“What would you be doing back home right now?”
“Ugh. Being cold! Staying inside.”
“Yeah, I’d be cold, too.”
“Whatever. Spoiled Californian.”
I smiled a big, cheesy smile.
Soon a family of four came to the restaurant. The wife at the table near us started a conversation. “Where are you two from?” she asked.
Canada and California, we explained, and told her how we met.
“What about you guys? Where are you from?”
“Oh we’re from Missouri.”
“Probably quite cold there.”
“Yes! But that’s why we’re here. It’s our little escape. We’ve been coming to Isla for years every winter. I think this is our eigth time coming here, right honey?”
Her husband nodded.
“Wow. You must love it.”
“Yes, we do. It’s a perfect little island. So relaxing. Everyone is on island-time. Coming here melts the stress away faster than anything. We really get to slow down; it’s such a nice break. And the kids love it, of course.”
The margaritas came out. Oh my goodness, they were enormous! Aside from the beautiful color and tasting divine, they had quite the heavy pour! After just a few sips, both of us were feeling it and Jackie was saying “I don’t know if I’m going to be able to drive after this!”
“We’ll eat, it’ll be fine.”
When the tacos arrived, I was amazed by how much fish there was in the tacos and how many were on the plate. “You certainly get what you pay for here!”
“Holy crap!” Jackie had taken her first bite.
“Wow. Amazing,” I said in between bites. These were up there with the best I had tasted, if not the best. The ingredients were obviously fresh and the seasonings were just right. The few veggies and the fry batter added a crunch to the soft, flakey fish meat and the corn tortillas had a depth of flavor I wasn’t familiar with. Plus, they came with accoutrements: guacamole and salsa topped them perfectly!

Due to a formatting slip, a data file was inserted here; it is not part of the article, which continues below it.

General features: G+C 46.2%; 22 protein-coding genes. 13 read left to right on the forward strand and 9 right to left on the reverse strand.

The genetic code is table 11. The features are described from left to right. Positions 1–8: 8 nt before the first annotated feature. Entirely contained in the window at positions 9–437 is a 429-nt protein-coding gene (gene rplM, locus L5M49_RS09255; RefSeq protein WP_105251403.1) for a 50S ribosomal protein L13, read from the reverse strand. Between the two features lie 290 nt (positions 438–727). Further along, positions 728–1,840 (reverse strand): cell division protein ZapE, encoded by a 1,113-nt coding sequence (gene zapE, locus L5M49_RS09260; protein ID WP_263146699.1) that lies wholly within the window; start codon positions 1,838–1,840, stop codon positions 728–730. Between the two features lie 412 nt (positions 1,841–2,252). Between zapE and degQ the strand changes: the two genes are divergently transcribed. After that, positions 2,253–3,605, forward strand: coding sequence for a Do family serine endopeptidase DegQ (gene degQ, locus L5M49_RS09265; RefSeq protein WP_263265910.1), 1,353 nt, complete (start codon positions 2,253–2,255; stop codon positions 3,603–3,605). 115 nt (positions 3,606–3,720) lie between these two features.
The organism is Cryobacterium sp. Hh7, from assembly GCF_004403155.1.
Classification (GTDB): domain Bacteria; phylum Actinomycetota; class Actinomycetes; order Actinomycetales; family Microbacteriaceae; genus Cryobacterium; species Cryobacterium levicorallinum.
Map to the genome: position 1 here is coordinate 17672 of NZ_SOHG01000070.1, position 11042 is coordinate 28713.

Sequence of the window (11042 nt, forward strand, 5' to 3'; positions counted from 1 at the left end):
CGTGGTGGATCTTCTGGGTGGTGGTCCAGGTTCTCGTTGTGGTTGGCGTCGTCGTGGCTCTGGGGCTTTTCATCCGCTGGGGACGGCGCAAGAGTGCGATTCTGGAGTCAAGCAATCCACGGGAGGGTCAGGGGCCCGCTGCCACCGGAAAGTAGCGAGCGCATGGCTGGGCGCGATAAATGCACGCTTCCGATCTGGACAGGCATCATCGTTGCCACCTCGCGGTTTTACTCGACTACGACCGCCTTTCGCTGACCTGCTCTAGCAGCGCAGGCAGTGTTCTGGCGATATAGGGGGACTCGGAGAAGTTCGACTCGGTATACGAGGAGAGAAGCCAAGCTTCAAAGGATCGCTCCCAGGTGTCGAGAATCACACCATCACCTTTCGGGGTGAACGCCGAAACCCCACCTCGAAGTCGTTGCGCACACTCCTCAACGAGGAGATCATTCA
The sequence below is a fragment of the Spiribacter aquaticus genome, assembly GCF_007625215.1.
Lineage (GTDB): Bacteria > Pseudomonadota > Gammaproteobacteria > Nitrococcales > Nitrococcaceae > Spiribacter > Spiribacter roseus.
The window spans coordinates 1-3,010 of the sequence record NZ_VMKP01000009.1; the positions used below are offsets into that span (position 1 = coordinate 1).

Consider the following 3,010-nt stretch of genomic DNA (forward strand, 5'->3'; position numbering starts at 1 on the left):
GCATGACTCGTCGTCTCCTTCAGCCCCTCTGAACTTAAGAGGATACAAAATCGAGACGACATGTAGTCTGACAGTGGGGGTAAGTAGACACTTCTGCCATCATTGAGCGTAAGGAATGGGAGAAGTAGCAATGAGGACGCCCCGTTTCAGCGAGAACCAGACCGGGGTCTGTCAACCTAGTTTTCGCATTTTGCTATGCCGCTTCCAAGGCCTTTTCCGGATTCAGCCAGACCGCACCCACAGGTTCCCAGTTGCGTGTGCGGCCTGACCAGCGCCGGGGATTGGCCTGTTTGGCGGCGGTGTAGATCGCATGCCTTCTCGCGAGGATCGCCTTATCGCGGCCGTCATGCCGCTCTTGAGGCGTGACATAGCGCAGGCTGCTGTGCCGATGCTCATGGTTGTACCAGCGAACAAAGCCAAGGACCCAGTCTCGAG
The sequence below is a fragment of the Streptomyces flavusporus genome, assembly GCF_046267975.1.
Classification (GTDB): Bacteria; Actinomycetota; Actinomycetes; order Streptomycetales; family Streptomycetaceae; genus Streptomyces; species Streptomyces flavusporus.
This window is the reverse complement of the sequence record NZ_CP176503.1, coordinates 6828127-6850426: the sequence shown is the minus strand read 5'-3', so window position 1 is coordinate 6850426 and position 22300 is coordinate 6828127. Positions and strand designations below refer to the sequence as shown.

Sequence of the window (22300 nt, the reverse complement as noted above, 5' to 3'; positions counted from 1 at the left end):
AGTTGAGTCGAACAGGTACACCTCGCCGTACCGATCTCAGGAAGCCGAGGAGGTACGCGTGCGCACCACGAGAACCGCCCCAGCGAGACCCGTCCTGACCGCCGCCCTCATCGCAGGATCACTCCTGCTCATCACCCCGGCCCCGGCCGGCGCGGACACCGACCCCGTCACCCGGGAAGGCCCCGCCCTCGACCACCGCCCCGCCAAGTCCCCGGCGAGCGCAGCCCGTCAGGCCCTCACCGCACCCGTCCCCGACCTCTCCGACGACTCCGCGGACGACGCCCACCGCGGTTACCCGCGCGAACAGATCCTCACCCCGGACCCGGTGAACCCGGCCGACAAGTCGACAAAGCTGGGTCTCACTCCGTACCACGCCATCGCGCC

“This place is amazing,” Jackie told me.
“Yeah, but also just this island. Where we are. I love it. I could come back here and stay longer for sure. It’s so quiet and small and…it has character…it’s…”
“It’s charmed you.”
“It’s just so sweet.”
“Excuse me,” I said to the woman at the other table. “I think you have a recruit here. Jackie’s already talking about coming here again.”
“It’s a special place,” she said. “You can’t beat this kind of mentality here. Everything is easy and people are happy and relaxed. Life is more simple. A lot of people visit here and come back year after year — some of them never leave.”
The family ate and left before Jackie and I had even begun to think of finishing up.
“Looks like you girls are already on island time,” the woman told us as she was leaving.
“Seems like it’s infectious,” we laughed.
“Enjoy your stay, girls.”
Jackie and I must have stayed for another half an hour just relaxing and taking our time finishing up the tacos and the very last drops of margarita. The waiter mostly stayed away, allowing us to just chill.
Finally, we realized it was time to head out and see the rest of Isla.
“I’m excited to see this ruin!”
“Me too! It has a great deal to do with how the island got it’s name.”
We paid our bill at the bar and continued south to Punta Sur.